The settings do allow you to change the size of the font, type of font, and brightness of the screen. All very useful. It will work on a wi-fi signal and the 3G network. Keeping the wi-fi and 3G off will get you several days worth of power, with it on, slightly less. If you are just reading with the wi-fi turned off, which is what I mostly do, battery issues are minor.

While I was satisfied and really quite happy with the reading experience, I did find it a bit buggy. When you open a book, and begin to read, you can set a bookmark to hold your place. I did this and when I came back to the book the next day, found myself at an entirely new place. Hmm… Luckily, I remembered where I was and quickly skipped ahead to the chapter I wanted which you can easily do using the navigation system. Not a big problem, but it’s annoying if you’re reading more than one book and have to keep track of which chapter/page you left off on. Oddly, the book my husband is reading didn’t have the same bookmark issue. I was left wondering if it was just that particular book since I’ve not experienced this problem since.

You can download PDF files to be read on the Nook. I have an ebook and was easily able to drag and drop the book onto the device when it was plugged in to the laptop. I was extraordinarily happy with the ease here. I didn’t have to load any software, just plugged in the Nook with the USB cord, the laptop said, “I see you have new device. You have a Nook. You can use it now.” OK, so it didn’t really say that but it was really that easy. I didn’t have to do a thing which prompted my husband to say, “Good, they Amy proofed it.” Which means, plug and play. I don’t like to play around with technology. I want to plug it in and have it work. The Nook did that. I hope to borrow a few books from the library this way was well. If you have an older computer, I can’t speak to ease here so take caution with this note.

It will read audio books but I haven’t tried this out yet and since I don’t listen to many anyway, it may be a long while before I get to this feature.

I’m not a tech person. I still have a phone that doesn’t take pictures and that’s by choice. (Don’t make fun! :-)) When I buy a device, I like it to do what it promises. The Nook promises to be an ereader and that’s what it does best for me. I want to download a book and I want to read it. I can easily do that on the Nook. I found it simple to use. I didn’t feel I needed to call tech support to do anything on it. I like that. Yes, there are many little features and things that my husband (the tech person in the household) found and tried to to interest me in, but I just want to read on it. If you’re looking for something more, maybe another device would be better. If you just want to read, the Nook works. If you’re a tech person, maybe there are enough things here to keep you happy, but since I don’t play with them, and probably won’t, I can’t answer that for you.

One thing I do want to mention is the packaging. When the Nook arrived it was beautifully packaged in this clear and white plastic contraption. I spent several minutes contemplating how best to remove it then spent 20 minutes trying to pry it out of the plastic prison. Why do this? I don’t know and I was highly annoyed by the time I got it out. At that point I also found out I needed to charge it before I could play with it which meant more waiting. Between shipping problems, removing of packaging, and waiting for it to charge, I spent a lot of time, well, waiting.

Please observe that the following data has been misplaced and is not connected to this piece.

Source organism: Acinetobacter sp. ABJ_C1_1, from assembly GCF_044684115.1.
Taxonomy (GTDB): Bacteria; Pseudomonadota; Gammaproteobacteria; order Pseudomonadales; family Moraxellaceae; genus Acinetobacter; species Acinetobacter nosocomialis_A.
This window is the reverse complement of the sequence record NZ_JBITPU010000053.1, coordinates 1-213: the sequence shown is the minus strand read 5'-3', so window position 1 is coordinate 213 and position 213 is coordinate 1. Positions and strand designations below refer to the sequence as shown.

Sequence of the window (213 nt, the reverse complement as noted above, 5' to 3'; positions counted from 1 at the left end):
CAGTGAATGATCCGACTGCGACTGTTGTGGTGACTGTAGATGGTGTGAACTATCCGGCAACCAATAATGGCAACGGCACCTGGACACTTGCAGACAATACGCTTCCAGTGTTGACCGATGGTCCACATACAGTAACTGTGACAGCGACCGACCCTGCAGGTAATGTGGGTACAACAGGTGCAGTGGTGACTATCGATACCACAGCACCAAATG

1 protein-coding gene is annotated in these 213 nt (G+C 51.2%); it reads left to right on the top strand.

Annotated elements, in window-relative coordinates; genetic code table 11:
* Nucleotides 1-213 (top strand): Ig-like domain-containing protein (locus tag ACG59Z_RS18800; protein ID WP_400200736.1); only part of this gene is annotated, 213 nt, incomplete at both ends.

All in all, I like the Nook. It works well for what I want and need and I hope in the end it will provide the tired and straining bookshelves with a little respite.

If you want to know something specific, leave me a comment and I’ll be happy to answer.

NOTE: The Nook I’m reviewing here was bought as a birthday present for me by my husband. I have not been asked to do this review by anyone and I get nothing out of posting it here. I have not been compensated for my views stated above. It is solely my opinion.

My Nook Arrived!

Yeah, my birthday present has finally arrived! My birthday was in the beginning of December so I’ve been waiting a while and not always patiently. 🙂

After spending an inordinate amount of time trying to get the thing out of it’s packaging (Hi, Barnes & Noble, do you need to make it so difficult? You know that some of us just want to read right?) and letting it charge, I spent some good quality time with my little Nook. Until my husband, (who admitted that my birthday present was a bit of a ruse since it was him that really wanted one of these things, although to be fair, it didn’t take much to convince me) got home and completely took it over.

We got it registered (Again, Barnes & Noble, why so many steps?) and ordered two books — True Compass by Ted Kennedy for him and Noah’s Compass by Anne Tyler for me. No, the compass theme was not planned, we did that separately. I didn’t add any additional books last night since I want to take a look at my list to see what I really want. When I finish a book on it, I plan to do a longer review to let you all know how I like it.